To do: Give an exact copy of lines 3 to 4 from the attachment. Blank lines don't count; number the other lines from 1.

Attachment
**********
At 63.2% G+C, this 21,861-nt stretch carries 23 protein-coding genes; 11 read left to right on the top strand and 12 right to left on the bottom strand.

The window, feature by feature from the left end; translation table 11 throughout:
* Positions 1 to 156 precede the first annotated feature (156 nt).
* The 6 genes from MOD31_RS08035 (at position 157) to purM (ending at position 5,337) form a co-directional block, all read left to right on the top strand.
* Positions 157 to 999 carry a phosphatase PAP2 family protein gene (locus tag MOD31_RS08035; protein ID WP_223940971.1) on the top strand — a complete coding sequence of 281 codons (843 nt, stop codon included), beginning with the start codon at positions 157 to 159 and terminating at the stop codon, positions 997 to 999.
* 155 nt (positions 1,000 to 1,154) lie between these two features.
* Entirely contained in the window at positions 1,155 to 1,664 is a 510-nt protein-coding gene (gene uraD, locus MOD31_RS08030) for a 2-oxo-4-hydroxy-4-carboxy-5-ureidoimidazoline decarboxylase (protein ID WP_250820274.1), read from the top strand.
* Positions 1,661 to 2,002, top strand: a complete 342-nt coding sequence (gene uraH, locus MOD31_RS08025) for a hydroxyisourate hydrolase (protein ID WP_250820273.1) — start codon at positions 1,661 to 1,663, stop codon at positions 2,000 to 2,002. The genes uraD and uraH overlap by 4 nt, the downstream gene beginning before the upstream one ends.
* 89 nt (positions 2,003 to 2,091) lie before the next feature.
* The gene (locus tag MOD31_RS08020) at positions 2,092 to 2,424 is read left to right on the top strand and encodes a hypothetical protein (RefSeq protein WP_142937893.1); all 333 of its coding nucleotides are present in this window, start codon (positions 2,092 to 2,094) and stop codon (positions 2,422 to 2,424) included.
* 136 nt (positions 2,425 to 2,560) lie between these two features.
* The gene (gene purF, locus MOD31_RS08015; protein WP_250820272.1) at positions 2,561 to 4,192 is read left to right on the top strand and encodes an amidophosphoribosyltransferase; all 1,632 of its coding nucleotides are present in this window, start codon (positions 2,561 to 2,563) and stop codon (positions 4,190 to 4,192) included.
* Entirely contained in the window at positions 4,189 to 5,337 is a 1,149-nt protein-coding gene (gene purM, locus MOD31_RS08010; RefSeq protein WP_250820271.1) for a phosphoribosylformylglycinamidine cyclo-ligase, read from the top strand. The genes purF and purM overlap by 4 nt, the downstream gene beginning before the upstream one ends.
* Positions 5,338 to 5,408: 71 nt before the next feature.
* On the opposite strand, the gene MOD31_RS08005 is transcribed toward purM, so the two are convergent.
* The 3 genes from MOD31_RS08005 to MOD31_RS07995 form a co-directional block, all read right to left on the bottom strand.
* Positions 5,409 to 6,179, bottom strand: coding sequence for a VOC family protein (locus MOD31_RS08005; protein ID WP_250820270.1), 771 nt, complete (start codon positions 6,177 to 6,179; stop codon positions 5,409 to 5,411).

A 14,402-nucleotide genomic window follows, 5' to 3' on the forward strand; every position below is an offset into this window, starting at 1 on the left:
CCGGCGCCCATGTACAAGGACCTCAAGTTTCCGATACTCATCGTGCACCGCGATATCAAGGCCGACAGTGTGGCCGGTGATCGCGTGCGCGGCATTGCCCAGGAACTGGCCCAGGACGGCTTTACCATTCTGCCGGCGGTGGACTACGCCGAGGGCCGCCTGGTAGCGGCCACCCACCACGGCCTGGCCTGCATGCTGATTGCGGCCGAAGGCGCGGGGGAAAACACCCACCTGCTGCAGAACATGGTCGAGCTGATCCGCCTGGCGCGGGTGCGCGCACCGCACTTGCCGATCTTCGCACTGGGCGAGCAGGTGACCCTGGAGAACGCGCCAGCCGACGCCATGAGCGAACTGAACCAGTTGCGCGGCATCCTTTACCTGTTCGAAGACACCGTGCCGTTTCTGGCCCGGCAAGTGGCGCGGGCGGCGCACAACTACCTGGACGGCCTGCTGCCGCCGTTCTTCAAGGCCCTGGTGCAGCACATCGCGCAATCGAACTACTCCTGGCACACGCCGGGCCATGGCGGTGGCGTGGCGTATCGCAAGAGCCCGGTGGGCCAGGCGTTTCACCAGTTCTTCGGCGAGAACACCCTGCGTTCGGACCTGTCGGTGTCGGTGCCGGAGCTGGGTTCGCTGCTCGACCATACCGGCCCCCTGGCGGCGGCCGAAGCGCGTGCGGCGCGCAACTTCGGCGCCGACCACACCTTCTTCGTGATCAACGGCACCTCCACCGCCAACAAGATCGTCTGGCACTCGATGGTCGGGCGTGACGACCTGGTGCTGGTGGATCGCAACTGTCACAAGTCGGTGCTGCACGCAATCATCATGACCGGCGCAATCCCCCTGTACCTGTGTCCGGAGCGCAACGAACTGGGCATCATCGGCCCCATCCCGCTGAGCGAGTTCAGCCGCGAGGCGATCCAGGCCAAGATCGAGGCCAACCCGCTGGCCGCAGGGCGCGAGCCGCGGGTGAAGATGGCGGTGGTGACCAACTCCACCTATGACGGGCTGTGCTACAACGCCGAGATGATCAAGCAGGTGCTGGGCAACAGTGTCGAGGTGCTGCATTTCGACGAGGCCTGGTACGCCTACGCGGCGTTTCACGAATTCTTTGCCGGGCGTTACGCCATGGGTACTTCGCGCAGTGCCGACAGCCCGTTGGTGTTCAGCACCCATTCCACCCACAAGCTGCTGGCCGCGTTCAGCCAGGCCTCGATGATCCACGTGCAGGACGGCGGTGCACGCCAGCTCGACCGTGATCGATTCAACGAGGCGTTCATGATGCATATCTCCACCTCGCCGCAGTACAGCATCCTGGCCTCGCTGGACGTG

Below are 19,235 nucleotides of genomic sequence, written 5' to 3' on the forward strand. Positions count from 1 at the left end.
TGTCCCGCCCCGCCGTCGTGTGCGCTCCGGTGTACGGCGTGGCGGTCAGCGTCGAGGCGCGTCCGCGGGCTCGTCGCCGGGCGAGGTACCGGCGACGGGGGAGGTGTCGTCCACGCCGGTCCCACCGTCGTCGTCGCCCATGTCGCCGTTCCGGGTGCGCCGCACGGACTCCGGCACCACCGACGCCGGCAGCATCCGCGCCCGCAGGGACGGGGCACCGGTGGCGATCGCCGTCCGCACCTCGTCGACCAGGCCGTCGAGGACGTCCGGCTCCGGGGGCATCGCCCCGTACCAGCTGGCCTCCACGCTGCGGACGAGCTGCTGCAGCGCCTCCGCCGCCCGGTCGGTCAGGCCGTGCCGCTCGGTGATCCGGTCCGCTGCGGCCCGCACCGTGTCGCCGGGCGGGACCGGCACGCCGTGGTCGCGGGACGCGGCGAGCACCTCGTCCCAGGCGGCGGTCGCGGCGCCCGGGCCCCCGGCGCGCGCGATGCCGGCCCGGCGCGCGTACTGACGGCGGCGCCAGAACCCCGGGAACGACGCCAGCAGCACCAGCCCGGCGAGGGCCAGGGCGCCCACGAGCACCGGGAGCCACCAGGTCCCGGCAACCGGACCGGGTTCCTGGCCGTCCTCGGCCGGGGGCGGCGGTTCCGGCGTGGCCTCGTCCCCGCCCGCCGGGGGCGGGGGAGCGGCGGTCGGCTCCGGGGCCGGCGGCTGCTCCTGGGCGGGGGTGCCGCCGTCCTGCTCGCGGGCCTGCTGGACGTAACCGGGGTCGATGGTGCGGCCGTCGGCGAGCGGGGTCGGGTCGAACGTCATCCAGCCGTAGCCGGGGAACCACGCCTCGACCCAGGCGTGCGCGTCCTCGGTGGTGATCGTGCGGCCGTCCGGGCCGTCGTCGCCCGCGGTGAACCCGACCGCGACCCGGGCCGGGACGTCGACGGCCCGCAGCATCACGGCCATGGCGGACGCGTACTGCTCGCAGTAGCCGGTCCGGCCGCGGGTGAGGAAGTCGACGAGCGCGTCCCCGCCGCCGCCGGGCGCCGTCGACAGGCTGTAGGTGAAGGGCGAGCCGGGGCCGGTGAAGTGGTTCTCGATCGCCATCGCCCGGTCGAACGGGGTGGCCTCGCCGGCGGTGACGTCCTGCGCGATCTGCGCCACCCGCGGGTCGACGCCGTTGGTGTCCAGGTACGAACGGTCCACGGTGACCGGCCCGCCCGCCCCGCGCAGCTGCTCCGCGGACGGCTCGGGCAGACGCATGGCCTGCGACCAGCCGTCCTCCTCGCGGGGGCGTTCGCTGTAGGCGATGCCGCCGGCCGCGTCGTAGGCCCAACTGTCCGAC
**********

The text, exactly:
* Positions 1 to 156 precede the first annotated feature (156 nt).
* The 6 genes from MOD31_RS08035 (at position 157) to purM (ending at position 5,337) form a co-directional block, all read left to right on the top strand.